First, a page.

• Report this Comment On September 26, 2008, at 1:29 PM, PSerrano wrote:

    You all may have heard how Sweden dealt with their own banking meltdown; sounds familiar (and involves equities).

  • Report this Comment On September 26, 2008, at 2:49 PM, tumachar wrote:

    Wrong example, Buffer is not buying equity. He knows that risky. He is buying preferred stock. Thats safer than equity and provides you return even if equity does goes nowhere.

  • Report this Comment On September 26, 2008, at 3:13 PM, TheLake46121 wrote:

    No bailout! We need to have incentives to invest capital by private citizens, just like Buffet got incentives to invest and make it worth the risk.

    Government can help capital investments by creating incentives for people to invest in the companies that need it. Government should step aside and just referee.

    I'm ready and willing to take the pain now thanks to Larry Burkett, Crown Financial, and Dave Ramsey.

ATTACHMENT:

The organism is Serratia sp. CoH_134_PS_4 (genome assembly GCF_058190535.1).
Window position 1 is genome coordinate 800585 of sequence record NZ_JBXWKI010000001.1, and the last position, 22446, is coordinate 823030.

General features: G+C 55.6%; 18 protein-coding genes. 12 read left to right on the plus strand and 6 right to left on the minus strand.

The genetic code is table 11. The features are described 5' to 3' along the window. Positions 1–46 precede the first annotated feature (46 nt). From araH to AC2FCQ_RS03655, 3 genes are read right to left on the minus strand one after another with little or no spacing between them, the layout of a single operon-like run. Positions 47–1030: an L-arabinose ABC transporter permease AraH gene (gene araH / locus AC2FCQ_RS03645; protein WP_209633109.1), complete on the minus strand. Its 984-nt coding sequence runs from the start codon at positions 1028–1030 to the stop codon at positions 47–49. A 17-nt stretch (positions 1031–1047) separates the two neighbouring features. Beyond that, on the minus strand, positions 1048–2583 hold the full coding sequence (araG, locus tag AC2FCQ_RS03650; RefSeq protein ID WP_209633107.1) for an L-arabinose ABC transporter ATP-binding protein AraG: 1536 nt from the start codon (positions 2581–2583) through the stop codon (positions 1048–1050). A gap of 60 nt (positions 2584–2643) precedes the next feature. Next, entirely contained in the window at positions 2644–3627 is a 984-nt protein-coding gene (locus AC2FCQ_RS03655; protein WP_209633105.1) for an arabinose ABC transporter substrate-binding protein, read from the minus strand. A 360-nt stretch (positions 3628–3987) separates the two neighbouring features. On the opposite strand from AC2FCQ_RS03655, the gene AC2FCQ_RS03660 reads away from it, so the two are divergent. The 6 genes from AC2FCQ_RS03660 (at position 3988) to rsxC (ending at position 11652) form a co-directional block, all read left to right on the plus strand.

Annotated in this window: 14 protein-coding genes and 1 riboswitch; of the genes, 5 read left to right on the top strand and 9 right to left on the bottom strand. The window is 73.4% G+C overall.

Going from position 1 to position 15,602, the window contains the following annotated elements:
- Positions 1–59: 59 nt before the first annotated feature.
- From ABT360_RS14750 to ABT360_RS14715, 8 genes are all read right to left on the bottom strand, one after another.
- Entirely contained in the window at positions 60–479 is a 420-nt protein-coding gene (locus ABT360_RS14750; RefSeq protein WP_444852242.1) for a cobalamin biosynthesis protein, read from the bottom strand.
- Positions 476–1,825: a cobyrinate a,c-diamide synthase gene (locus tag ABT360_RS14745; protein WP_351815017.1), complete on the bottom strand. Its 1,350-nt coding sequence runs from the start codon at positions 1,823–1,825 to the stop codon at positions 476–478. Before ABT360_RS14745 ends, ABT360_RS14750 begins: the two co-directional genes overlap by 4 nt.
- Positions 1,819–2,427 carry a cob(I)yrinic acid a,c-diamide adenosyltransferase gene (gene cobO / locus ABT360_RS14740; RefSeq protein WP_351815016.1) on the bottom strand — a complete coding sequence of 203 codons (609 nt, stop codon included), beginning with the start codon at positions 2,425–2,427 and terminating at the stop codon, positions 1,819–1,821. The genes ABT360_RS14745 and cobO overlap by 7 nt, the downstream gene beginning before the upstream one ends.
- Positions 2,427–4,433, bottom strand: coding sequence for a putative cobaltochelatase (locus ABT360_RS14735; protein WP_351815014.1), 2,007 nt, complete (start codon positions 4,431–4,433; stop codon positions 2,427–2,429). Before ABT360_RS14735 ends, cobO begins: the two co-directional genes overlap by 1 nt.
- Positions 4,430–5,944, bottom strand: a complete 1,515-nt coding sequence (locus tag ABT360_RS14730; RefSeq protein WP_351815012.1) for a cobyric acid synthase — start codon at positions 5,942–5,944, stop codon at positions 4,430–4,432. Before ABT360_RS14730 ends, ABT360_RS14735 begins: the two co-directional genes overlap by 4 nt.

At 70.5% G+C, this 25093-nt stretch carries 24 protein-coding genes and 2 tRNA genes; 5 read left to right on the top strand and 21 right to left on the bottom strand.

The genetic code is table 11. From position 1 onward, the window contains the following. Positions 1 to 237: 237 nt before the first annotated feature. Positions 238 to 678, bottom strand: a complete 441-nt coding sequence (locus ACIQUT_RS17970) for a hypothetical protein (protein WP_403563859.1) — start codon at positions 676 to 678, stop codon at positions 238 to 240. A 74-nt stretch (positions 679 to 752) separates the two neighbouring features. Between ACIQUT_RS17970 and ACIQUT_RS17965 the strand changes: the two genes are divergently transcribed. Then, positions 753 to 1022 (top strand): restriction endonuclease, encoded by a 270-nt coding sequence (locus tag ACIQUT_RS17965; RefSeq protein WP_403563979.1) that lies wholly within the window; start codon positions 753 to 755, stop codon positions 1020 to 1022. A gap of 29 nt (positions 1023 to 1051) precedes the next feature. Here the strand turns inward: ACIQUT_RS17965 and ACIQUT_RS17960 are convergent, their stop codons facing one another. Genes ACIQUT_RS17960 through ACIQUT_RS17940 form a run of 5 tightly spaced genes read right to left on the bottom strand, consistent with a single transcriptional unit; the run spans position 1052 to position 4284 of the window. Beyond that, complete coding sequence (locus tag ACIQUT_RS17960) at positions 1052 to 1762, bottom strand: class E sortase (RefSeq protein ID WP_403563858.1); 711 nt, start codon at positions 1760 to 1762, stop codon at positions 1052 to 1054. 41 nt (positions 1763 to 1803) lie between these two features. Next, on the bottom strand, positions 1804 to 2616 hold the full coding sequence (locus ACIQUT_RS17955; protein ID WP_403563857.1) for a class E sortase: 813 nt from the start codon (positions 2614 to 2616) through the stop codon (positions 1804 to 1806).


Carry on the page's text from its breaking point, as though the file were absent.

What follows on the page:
• Report this Comment On September 26, 2008, at 3:46 PM, spongeworthyusa wrote:

    SteveDude2727 said "The Democrats have a large enough margin to pass anything they want."

    Nope, very wrong. They might get it through the house on a simple majority but the Senate is another matter entirely. You don't think the Repugs wouldn't filibuster from here to Pluto if the bill makes it to them in the current form?

    Don't get me wrong - I think the bill put together by the Dems from Bush, Paulson and Bernanke's specifications stinks to high heaven and deserves to fail, but there's no way the Dems will or should walk the plank for Bush or his henchmen.

  • Report this Comment On September 26, 2008, at 4:18 PM, spongeworthyusa wrote:


    Yeah, that's great how Robert Shiller says he hates the bailout plan but prefers it to the alternative. Yet he admits he has no real idea what the alternative is. He's like the other sheep in Washington who are running on the "Don't just stand there, do something" paradigm. Not too smart.

  • Report this Comment On September 26, 2008, at 4:33 PM, FreeNachos wrote:

    It seems like we're for free market on the way up and communism on the way down.

  • Report this Comment On September 26, 2008, at 7:03 PM, youngblood28117 wrote: